Report from the Data Protection and Identity Committee
In 2022, M3AAWG deployed a survey to its members to understand more about how their platforms employ Transport Layer Security (TLS), the protocol that protects data in transit between systems. Specifically, we were curious about what deployments look like today and what plans might be for the future. M3AAWG – and the Data & Identity Protection Committee in particular – want to utilize this data to better understand how to further educate members and how to plan sessions relating to TLS. Our questions primarily focused on older and insecure versions of TLS, though we also inquired about TLSv1.3 plans.
TLS is a linchpin of the Internet today and is used to secure everything from email messages in transit to e-commerce websites. Its predecessor, SSL, was introduced in 1994 to secure web browsing. TLSv1.0 was created in 1999 and superseded SSLv3.0. TLSv1.3 was released in August 2018. While the newer versions are more secure and use better technologies, the older versions have now been found to actually be insecure. The older versions, TLSv1.0 and TLSv1.1, have been deprecated by the IETF (RFC8996) and the NSA, NIST, CISA, and NCSC have all recommended they be disabled on all systems.
Approximately 75% of the respondents both send and receive mail. This is not limited to traditional Mailbox Providers (MBPs), as senders of transactional or marketing email (ESPs) also need to receive mail in various forms. Outbound mail may be of specific concern as it likely involves the transfer of user credentials. These are the systems where users login via SMTP to send email to recipients via a third-party or mobile email client.
Concentrating on outbound mail for a moment, nearly 60% of respondents support the use of third-party email clients when sending messages. These clients could be Outlook, Thunderbird, Apple Mail, or various mobile apps. For MBPs, this is pretty common as users enjoy having some level of control over their clients. Many platforms had been set up some time ago, and may still support legacy versions of TLS. When asking if platforms supported TLSv1.0 or TLSv1.1, more than 65% said their platforms did support the legacy versions, along with another 19% saying they were unsure. Unfortunately, only 14% said they did not offer these older versions. Sites such as https://testtls.com/ can be used to test TLS offerings by various sites. Some of these sites allow for specifying ports and protocols, making those sites a bit more useful.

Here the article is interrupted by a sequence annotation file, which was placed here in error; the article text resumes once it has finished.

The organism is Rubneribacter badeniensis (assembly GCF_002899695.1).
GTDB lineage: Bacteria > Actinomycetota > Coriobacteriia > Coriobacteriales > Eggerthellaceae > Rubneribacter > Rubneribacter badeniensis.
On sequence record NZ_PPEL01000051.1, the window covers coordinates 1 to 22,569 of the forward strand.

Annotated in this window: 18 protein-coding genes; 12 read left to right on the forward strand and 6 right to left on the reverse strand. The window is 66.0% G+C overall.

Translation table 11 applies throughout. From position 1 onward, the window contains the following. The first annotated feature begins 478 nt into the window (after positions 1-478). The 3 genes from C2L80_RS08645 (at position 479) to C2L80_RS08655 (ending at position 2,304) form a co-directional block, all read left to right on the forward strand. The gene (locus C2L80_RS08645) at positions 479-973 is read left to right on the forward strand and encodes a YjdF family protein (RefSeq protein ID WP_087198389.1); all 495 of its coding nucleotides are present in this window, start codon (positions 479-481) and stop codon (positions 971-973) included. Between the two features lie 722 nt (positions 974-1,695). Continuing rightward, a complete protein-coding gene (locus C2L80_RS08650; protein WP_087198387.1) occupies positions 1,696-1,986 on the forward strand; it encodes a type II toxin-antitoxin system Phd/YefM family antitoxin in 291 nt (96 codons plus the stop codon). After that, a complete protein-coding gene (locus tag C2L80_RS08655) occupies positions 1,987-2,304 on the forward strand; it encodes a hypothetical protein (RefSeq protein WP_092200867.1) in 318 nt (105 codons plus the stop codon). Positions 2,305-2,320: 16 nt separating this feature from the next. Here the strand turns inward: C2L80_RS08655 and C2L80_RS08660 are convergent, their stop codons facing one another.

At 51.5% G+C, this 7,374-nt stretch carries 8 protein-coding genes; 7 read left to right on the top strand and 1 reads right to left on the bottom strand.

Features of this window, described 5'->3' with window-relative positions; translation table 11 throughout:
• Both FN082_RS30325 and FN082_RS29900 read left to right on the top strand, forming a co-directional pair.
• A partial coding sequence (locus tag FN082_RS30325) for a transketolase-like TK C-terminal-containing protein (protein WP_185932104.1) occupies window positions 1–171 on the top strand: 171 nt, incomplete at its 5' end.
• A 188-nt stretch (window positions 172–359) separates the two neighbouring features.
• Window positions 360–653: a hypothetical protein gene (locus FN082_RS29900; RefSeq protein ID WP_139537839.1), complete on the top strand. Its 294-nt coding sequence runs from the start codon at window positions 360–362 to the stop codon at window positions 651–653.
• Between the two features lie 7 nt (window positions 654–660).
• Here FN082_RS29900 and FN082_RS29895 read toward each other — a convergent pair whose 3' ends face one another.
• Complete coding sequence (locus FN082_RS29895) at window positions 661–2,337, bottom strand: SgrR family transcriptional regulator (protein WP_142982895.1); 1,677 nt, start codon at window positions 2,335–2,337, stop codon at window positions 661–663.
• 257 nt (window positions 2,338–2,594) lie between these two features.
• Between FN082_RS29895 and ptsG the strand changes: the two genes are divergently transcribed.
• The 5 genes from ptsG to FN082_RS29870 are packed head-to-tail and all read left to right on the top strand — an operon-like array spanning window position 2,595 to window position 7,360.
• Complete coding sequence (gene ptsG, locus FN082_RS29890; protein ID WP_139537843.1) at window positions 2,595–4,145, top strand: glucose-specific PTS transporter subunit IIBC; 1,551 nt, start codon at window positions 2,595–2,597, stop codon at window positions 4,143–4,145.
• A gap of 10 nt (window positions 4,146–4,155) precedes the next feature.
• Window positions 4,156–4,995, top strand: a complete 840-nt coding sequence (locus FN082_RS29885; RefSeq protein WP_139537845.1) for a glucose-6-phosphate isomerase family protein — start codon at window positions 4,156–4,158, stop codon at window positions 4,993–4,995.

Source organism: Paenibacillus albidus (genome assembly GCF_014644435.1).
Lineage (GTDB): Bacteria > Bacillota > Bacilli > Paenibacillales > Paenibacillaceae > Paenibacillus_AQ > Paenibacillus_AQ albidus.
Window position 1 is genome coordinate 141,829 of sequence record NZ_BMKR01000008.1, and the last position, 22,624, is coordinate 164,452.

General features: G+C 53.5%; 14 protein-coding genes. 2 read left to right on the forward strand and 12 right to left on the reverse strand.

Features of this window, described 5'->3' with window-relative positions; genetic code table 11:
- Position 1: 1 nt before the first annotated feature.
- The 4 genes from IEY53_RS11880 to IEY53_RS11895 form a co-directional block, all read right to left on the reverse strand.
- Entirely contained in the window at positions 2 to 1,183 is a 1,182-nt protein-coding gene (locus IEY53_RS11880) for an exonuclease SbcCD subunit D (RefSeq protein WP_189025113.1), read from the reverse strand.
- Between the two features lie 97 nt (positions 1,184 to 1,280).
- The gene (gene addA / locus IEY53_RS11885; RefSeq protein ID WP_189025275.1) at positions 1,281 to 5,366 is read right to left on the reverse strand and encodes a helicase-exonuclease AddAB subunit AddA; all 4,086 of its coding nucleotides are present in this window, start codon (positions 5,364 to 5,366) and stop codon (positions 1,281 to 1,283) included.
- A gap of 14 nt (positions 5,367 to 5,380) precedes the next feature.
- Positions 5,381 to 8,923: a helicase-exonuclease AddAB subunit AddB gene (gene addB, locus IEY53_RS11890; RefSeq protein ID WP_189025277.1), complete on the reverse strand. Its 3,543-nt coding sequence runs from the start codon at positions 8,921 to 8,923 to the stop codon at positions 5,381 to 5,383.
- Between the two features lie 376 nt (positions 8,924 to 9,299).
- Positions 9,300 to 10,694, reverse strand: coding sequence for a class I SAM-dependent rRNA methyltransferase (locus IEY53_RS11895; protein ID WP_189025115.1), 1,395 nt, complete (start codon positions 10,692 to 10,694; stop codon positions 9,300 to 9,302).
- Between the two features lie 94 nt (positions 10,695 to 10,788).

Additionally, respondents were asked if they knew which versions were supported when supporting outbound via SMTP.
It’s surprising to see some systems are running “<TLSv1.0”, which would imply SSLv3 or lower. SSLv3 was declared deprecated by the IETF in June 2015 via RFC7568.
Understanding that there are a fair number of systems still using older versions of TLS (and SSL), it makes sense to be curious as to why systems may still be running these older versions.
Looking at a few of these:
- No perceived threat - It is encouraging to see very few respondents stating this as a big impediment. TLSv1.0 and TLSv1.1 have been shown to have a number of vulnerabilities. These can manifest as stolen data or Denial of Service attacks.
- Lack of support from vendors - This could mean that vendors don’t support TLSv1.2, or don’t support the option to disable older versions of TLS. It makes sense that only a few stated this, as TLSv1.2 was finalized in 2008.